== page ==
Very bad white staining on Acer leaves

I have been away for 5 weeks and since my return noticed that the leaves on my purple Acers are covered very badly in white powder. Is there any way to get rid of this and is it harming the trees ?

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  • fidgetbonesfidgetbones Posts: 13,622
    Powdery mildew. The trees are probably too dry at the roots. The grass is competing for food and water.   I would lift all the grass around those tress (the whole strip)   water well and then use a mulch of crushed bark or composted manure.   It is too late to save the leaves  for this year(but could save the tree), but  that should improve matters for next year. As they are deciduous trees, I would underplant with spring flowering bulbs which can then naturalise , and  as they go dormant in summer, will not affect the trees at all.
    You don't stop doing new things because you get old, you get old because you stop doing new things. <3
  • JennyJJennyJ DoncasterPosts: 1,493
    edited 13 August
    I agree.  That strip of grass going right up the the wall and tree trunks must be a pain in the bum to mow and trim anyway. If you have to keep it, at least clear a large circle around each tree trunk. Grass outcompetes young trees, and there's also a risk of damaging the bark when you mow or trim near the trunks.
  • KLKL Posts: 42
    I was wandering if the grass was taking the water when I cut it yesterday as that strip was originally just earth but over a few years it has sprouted grass on its own at a hefty rate.

    1. Do I put the mulch around the tree only or the whole strip ?
    2. What do you mean by underplant ? 
    3. What does naturalising do 

    I’ve also just noticed green leaves on it this morning in large amounts. 

  • FairygirlFairygirl west central ScotlandPosts: 26,770
    Agree with the others. Put your mulch right along the full length of the space.
    Underplanting just means putting other plants into that strip below your trees, once you've removed the grass.
    Naturalising means those bulbs will spread of their own accord, without any input from you. Nice and easy  :)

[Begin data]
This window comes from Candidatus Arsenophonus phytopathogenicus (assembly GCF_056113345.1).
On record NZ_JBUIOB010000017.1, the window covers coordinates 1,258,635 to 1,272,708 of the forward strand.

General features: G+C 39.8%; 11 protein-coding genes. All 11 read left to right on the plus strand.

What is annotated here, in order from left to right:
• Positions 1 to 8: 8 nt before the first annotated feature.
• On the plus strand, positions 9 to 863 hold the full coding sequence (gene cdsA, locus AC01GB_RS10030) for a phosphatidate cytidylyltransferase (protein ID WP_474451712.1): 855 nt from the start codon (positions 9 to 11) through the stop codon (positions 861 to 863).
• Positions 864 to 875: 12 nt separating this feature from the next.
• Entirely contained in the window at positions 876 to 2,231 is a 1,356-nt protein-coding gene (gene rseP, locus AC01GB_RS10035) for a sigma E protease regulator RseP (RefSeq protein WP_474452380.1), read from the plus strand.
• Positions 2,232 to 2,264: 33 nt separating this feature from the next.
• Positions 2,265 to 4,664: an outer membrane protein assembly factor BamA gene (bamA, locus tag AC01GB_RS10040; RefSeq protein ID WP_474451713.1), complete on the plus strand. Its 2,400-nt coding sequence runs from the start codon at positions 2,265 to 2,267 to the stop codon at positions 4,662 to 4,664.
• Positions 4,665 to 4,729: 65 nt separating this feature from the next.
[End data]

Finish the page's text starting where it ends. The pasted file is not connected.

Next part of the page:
There are other groundcovering [clue's in the title ;) ]plants you can use as well, which won't really affect the trees too. If you want to go down that route, you'll get plenty of suggestions on the forum, so don't hesistate to ask. 

    We're approaching bulb season, so you might want to invest in some shortly. Crocus are always a good bet - readily available everywhere, and some of the dwarf daffs are also good. The small bulbs are easier to put in when you have an established tree too, as they don't need much depth, and that avoids disturbing your tree's roots when you're making a hole for them :)
    It's a place where beautiful isn't enough of a word....


  • Bee witchedBee witched Scottish BordersPosts: 464
    Hi @KL,

    Have you still got the label from these large leaved purple Acers?
    If yes, then does it say what the ultimate height and spread will be?
    The reason I'm asking is that your trees look very close to the wall.... and to each other.
    Some of these acers get really big .... see this info from the RHS.

    https://www.rhs.org.uk/Plants/89715/i-Acer-platanoides-i-Crimson-King/Details

    So it would be worthwhile checking what yours are as they will be easier to put them somewhere with a bit more room now rather than when they've been in a few more years.

    Bee x
      image  Bees must gather nectar from two million flowers to make one pound of honey 
  • JennyJJennyJ DoncasterPosts: 1,493
    If it's specific branches that are producing green leaves then it could be reverting, or growing branches from the rootstock.  If you want to keep the purple, you'll need to prune out the green-leaved branches.  As they are standards, they could be grafted at the top of the trunks.  Have a look at the top of the trunks, see if you can see a kind of knobbly lump - that will be the graft where the purple variety is grafted onto the rootstock.  Any shoots or branches growing out from below the graft should be pruned right off or they will grow stronger than the purple variety and eventually take over. Post close-up pics if in doubt.
  • KLKL Posts: 42
    Thanks for all your replies. Since it’s a nice dry day I’m going to remove the grass and prepare it for the mulch. Is it purely a case of raking out the grass and covering with mulch or should I be doing more ? Also is the mulch just standard as what I can buy in B&Q or is there a specific type I should look out for ?
  • FairygirlFairygirl west central ScotlandPosts: 26,770
    I doubt raking will be enough, you'll probably need a spade or similar to lift the turf Just be careful round the trunks, as you don't want to cause any damage. Your hands are more useful at that point  :)
    Bark is always a good mulch in a situation like that. There are various grades of it, so just choose which is most suitable for your budget.
    It's a place where beautiful isn't enough of a word....


  • JennyJJennyJ DoncasterPosts: 1,493
    I think you'd need to lift the turf including roots, not just rake off the top growth, but be very careful not to damage any roots of the trees that are near the surface.
    Any organic mulch would be fine.  If you go for bark, the fine, composted stuff is better than coarse stuff that looks like raw wood chips.  Give the trees a good watering before you put it on, and leave a small gap around each tree so it's not touching the tree trunks.
  • FairygirlFairygirl west central ScotlandPosts: 26,770
    Snap @JennyJ ; :)
    I forgot to mention watering though  :(
    It's a place where beautiful isn't enough of a word....


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